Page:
What is General Semantics?


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General semantics is a discipline and/or methodology intended to improve the ways people interact with their environment and with one another, especially through training in the critical use of words and other symbols.

The term general semantics was introduced by Alfred Korzybski in the book Science and Sanity (1933).

In his Handbook of Semiotics (1995), Winfried Nöth observes that "General Semantics is based on the assumption that historical languages are only inadequate tools for the cognition of reality, are misleading in verbal communication, and may have negative effects on our nervous systems."

The Difference Between Semantics and General Semantics

"General semantics provides a general theory of evaluation.

"We can consider what we mean when we refer to this system by comparing it with 'semantics' as people usually use the term. Semantics involves the study of language 'meanings.' For example, when we're interested in the word 'unicorn,' what dictionaries say it 'means' and its history of 'meanings,' and what it might refer to, we are involved in 'semantics.'

"General semantics involves such language concerns, but also involves much broader issues. Using general semantics, we're concerned with understanding how we evaluate, with the inner life of each individual, with how each of us experiences and makes sense of our experiences, with how we use language and how language 'uses' us. While we're interested in what the word 'unicorn' refers to and how a dictionary might define it, we have more interest in the person using the word, with the kind of evaluating that might lead people to look for unicorns in their back yards. Do they think that they have found some? Do they re-evaluate their search when they don't find any? Do they investigate how they came to be looking for unicorns? How are they experiencing the search? How do they talk about it? How are they experiencing the process of evaluating what has happened?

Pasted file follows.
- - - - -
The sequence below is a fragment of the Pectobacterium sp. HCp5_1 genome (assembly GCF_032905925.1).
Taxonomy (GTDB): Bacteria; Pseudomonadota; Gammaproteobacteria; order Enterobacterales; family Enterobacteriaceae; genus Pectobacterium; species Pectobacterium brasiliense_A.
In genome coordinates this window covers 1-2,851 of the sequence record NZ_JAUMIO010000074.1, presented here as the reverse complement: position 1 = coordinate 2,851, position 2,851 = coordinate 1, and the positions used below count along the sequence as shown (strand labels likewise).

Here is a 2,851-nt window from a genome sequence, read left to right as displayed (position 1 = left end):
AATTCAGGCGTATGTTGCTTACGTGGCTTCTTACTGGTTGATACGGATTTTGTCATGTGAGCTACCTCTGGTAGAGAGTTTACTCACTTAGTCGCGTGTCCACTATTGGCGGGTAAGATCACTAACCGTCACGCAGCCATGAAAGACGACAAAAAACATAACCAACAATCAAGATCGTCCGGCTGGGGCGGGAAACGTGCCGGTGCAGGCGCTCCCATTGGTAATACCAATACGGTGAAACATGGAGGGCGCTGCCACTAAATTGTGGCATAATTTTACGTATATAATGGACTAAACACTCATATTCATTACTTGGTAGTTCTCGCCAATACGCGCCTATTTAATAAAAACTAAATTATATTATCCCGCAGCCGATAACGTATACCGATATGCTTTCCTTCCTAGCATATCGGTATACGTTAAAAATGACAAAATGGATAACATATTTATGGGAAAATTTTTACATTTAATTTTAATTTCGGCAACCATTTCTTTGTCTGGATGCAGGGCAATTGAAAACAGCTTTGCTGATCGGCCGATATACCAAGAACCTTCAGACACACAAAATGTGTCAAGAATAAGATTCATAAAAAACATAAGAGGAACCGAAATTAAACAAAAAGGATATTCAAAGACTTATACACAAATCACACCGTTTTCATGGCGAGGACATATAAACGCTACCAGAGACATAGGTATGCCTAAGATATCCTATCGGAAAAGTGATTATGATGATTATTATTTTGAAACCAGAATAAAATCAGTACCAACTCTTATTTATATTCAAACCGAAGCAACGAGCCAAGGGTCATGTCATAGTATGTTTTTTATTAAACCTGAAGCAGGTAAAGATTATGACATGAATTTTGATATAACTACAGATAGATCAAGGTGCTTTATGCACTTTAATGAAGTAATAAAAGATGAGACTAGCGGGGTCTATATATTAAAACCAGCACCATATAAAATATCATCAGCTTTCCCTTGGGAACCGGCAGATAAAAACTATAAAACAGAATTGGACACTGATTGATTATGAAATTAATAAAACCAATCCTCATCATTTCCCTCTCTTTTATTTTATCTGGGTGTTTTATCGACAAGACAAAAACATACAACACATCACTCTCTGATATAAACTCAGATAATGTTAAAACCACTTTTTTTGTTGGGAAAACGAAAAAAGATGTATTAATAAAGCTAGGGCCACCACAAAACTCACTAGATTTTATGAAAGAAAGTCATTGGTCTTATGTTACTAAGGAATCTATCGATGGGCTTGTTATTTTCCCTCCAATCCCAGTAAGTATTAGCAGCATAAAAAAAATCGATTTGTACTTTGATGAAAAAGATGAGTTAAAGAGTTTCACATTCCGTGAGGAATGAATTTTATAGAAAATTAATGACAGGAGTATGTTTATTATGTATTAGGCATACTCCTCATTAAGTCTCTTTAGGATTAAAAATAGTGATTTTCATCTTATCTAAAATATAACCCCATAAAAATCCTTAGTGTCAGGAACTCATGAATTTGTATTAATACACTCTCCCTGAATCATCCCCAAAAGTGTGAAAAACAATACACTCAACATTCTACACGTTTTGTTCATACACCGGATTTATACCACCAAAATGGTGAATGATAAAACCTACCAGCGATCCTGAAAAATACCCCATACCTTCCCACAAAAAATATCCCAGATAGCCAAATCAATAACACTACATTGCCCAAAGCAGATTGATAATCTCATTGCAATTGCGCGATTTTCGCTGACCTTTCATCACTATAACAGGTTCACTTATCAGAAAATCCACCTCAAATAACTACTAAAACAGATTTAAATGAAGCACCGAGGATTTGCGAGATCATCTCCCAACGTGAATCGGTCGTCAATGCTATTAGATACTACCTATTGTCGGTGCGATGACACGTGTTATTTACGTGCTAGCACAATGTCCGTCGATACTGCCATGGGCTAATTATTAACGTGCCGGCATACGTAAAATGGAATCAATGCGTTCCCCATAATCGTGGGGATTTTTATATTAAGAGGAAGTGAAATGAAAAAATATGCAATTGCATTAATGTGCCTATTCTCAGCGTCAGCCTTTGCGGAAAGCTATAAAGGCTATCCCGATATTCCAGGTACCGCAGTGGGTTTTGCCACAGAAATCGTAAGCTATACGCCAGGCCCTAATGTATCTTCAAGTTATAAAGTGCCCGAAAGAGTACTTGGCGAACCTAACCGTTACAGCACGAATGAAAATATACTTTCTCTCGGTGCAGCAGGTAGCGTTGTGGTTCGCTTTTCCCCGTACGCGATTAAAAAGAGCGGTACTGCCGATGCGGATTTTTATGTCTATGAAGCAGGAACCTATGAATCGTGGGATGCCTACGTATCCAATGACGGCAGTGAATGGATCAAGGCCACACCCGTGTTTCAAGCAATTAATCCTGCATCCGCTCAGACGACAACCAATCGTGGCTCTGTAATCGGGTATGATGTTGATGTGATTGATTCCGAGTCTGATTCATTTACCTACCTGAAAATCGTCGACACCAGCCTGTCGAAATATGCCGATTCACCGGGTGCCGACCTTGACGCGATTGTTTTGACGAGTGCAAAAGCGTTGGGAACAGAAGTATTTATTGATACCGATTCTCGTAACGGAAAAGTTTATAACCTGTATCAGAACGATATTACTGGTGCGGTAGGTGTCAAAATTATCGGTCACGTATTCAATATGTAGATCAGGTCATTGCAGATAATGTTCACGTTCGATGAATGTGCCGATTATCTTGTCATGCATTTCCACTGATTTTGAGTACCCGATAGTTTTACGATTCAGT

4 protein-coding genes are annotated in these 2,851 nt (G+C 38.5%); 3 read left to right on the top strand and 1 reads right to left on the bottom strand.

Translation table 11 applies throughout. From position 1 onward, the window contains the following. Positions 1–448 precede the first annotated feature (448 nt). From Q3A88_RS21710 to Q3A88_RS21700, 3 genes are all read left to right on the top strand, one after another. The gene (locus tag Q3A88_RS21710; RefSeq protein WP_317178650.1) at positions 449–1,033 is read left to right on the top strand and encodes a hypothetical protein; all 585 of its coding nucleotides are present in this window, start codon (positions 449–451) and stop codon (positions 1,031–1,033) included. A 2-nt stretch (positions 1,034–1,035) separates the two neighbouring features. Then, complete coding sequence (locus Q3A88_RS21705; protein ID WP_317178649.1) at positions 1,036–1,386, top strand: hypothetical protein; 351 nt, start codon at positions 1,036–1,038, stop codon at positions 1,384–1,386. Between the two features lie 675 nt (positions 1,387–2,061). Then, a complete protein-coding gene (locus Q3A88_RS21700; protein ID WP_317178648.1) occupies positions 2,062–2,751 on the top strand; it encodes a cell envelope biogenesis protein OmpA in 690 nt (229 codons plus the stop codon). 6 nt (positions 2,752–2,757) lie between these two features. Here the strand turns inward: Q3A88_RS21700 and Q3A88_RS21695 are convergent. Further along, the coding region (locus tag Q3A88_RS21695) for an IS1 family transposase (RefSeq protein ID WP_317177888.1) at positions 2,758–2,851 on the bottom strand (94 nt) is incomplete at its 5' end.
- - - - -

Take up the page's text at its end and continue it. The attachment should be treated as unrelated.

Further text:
"General semantics involves an interrelated set of elements, which, taken together, can help us answer these and similar questions." (Susan Presby Kodish and Bruce I. Kodish, Drive Yourself Sane: Using the Uncommon Sense of General Semantics, 2nd ed. Extensional Publishing, 2001)

Korzybski on General Semantics

  • "General Semantics turned out to be an empirical natural science of non-elementalistic evaluation, which takes into account the living individual, not divorcing him from his reactions altogether, nor from his neuro-linguistic and neuro-semantic environments, but allocating him in a plenum of some values, no matter what." (Alfred Korzybski, preface to the third edition of Science and Sanity: An Introduction to Non-Aristotelian Systems and General Semantics, 1947)
  • Alfred Korzybski (1879-1950), the founder of general semantics, maintained that the structural assumptions implicit in language are of necessity reflected in behavior. . . . Korzybski believed that if, through general semantics, people generally could be trained in the orientations of science in the handling of all their problems (instead of just some of them), many social and personal problems now deemed to be insoluble would prove to be soluble. There is a messianic flavor to Korzybski's writings--a fact which led to the dismissal of his views in some academic circles." (S.I. Hayakawa, The Use and Misuse of Language. Harper & Row, 1962)

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